Our beloved husband, father and grandfather, Stephen R. Covey, passed away peacefully at a hospital in Idaho Falls, Idaho, early on the morning of July 16, 2012, due to the residual effects of a bicycle accident he sustained this past April. He was in his 80th year. In his final hours, he was surrounded by his loving wife and each of his nine children and their spouses, which was a tender mercy of the Lord and something he always desired.
Stephen was born and raised in Salt Lake City, Utah, to Stephen Glenn and Irene Louise Richards Covey. He attended East High School and graduated from the University of Utah with a degree in business. Following his graduation, Stephen served a mission to the British Isles. Upon his return, he earned an MBA from Harvard Business School and then began his teaching career at Brigham Young University, where he later earned his doctorate degree.
Stephen was a faithful member of The Church of Jesus Christ of Latter-day Saints and served in various capacities, including as a bishop, regional representative, temple sealer, and an adviser to the LDS Church Missionary Committee. At the age of 29, Stephen was called as the first mission president to Ireland, a calling he loved and which became a formative experience in his life.
It was while serving as a missionary in England that he discovered his talent and passion for teaching. In 1983, he made the decision to leave his full-time teaching position at BYU, which he had thoroughly enjoyed for over 25 years, to start an organization, Covey Leadership Center (which later became FranklinCovey), with the mission of taking Principle-Centered Leadership to the world. This mission influenced him to grow a global organization with operations in more than 125 countries and to personally deliver thousands of speeches to individuals, leaders, CEOs, generals, and heads of state from all around the globe and to write dozens of books that have sold millions of copies in numerous languages. He thereby influenced literally tens of millions of people and thousands of organizations and communities everywhere. He was always surprised and embarrassed by his professional success and simply saw himself as a steward of the great work he was doing, always giving credit to God.
Dad's greatest joy was his family. He'd prefer to spend time with his wife, kids and grandkids than with anyone else. He loved family trips, special one-on-one dates, birthdays, farewells and homecomings, kids' sporting events, skiing at Sundance, and late-night talks. He loved spending time in Montana on the lake where he taught us to water-ski, drive boats, ride bikes, fish, and shoot the bow and arrow and BB guns. He loved gathering his family and holding family councils and firesides where he would teach us important lessons such as how to make Christ the center of our lives or how to better serve Mom so that we "don't kill her off."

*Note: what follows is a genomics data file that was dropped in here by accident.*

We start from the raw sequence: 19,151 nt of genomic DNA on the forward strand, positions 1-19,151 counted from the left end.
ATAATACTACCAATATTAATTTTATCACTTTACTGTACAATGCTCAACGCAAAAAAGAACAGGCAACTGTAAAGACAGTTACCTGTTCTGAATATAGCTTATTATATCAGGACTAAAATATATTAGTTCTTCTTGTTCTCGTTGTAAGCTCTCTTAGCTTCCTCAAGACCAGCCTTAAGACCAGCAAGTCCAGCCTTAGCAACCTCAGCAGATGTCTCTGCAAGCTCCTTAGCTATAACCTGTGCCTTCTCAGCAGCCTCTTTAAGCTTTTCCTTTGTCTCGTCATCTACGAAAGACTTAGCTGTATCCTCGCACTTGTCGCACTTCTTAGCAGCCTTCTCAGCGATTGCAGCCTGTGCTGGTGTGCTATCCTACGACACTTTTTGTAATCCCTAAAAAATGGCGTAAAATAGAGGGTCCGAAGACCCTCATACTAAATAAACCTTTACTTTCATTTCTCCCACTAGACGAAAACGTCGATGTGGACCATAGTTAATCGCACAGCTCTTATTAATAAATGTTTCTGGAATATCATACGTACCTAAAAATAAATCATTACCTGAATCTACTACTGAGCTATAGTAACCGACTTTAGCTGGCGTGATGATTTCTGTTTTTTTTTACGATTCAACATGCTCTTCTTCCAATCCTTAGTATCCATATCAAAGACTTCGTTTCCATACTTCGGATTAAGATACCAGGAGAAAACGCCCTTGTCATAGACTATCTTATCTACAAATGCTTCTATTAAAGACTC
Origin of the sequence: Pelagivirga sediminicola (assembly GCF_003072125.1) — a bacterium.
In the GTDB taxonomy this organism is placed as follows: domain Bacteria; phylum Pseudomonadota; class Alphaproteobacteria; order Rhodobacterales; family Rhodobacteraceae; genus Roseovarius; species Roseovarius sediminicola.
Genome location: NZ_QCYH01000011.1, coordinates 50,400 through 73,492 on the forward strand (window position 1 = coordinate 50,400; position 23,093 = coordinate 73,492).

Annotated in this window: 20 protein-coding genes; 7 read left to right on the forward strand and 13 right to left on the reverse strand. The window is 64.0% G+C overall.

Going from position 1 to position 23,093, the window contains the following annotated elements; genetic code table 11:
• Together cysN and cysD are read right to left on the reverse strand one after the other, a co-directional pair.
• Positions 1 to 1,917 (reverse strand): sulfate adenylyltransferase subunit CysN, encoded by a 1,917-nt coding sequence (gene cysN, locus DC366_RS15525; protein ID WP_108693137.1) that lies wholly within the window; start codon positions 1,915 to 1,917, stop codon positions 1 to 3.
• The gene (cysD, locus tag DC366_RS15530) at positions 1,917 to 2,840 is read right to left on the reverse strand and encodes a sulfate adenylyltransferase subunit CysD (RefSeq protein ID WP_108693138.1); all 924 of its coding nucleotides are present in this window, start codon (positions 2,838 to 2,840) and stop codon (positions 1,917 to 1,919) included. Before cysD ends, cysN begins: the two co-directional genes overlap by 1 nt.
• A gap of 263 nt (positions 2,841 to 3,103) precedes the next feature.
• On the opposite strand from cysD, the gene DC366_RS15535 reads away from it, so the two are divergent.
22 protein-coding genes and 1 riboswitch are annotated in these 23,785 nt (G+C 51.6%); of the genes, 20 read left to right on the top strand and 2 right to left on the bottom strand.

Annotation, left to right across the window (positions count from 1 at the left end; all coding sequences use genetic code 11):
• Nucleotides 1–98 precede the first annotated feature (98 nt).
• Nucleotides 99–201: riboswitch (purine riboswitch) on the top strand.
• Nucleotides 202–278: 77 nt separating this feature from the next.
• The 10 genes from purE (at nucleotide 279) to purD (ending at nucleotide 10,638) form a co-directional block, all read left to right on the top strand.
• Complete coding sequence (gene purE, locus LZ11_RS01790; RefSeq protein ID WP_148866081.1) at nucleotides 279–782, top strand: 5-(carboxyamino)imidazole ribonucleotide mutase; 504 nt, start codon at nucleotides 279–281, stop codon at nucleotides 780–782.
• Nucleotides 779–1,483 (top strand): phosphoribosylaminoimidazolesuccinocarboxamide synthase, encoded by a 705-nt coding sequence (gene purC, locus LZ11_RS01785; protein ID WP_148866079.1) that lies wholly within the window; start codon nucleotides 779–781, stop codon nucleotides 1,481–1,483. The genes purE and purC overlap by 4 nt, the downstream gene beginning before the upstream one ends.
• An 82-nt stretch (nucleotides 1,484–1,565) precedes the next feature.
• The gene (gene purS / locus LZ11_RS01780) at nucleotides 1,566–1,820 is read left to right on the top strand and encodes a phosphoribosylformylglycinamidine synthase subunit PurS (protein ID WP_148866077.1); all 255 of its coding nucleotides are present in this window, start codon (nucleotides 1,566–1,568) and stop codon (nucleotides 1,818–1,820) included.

Dad simply adored Mom, the former Sandra Merrill, and the love of his life, whom he met while he was a missionary and she was traveling abroad as the youngest member of the Mormon Tabernacle Choir. They later married on Aug. 14, 1956, in the Salt Lake LDS Temple, a marriage which led to nine children, 52 grandchildren and six great-grandchildren.
Dad loved the Savior and believed that if you put Him at the center of your life, everything else would fall into place. He was humble, compassionate and generous to a fault. He had unbelievable optimism, was so affirming, and saw the good in everyone.
He frequently played practical jokes on his friends, and let the kids build peanut butter and jelly sandwiches on his bald head more than once. He had a multitude of friends from all walks of life. He enjoyed riding his bike, watching inspiring movies, eating Chinese food and cherry-chocolate malts, attending BYU sporting events, and asking his wife to sing in public without any warning whatsoever.
Throughout his life, on most mornings, he would arise early, go to a place where he could be alone, and he would pray, meditate and study the scriptures. This daily private victory, as he coined it, became the source of his security, guidance, wisdom and power and he often told us kids that "if you will spend 20 minutes each day with the Savior of the world in private worship, you will spend eternity in his presence."
We are grateful for our knowledge of the Plan of Salvation and know our patriarch has been taken home to a loving Heavenly Father and is now with his sweet mother and father, his sister Marilyn, and many other relatives and friends. We will sorely miss our "Papa" and long for the day when we will once again be united.
Stephen is survived by his wife of nearly 56 years, Sandra Merrill; his nine children and their spouses, Cynthia (Kameron) Haller, Maria (David) Cole, Stephen M.R. (Jerolyn) Covey, Sean (Rebecca) Covey, David (Pamelyn) Covey, Catherine (Paul) Sagers, Colleen (Matthew) Brown, Jenny (Jason) Pitt, and Joshua (Jenny) Covey; and his siblings, Irene (Cal) Gaddis, Helen Jean Williams, and his best friend and brother, John (Jane) Covey.
Funeral services will be held at 1 p.m. Saturday, July 21, at the UCCU Events Center at Utah Valley University, 800 W. University Parkway, Orem, Utah (just off the University Parkway freeway exit). Friends may call from 5 to 8 p.m. Friday, July 20, at the Oak Hills Stake Center, 925 E. North Temple Drive, Provo, Utah (across from the Provo LDS Temple), and from 11 a.m. to 12:30 p.m. Saturday at the UCCU Events Center, prior to services. Condolences may be entered on his obituary at www.bergmortu ary.com.
If desired, donations may be made to the I Am A Leader Foundation, a charity supported by Stephen and dedicated to developing character and leadership skills in children and youth in public schools. Please visit any Zions Bank location for assistance or send your donation to: I Am A Leader Foundation, PO Box 1936, Provo, UT 84603, USA.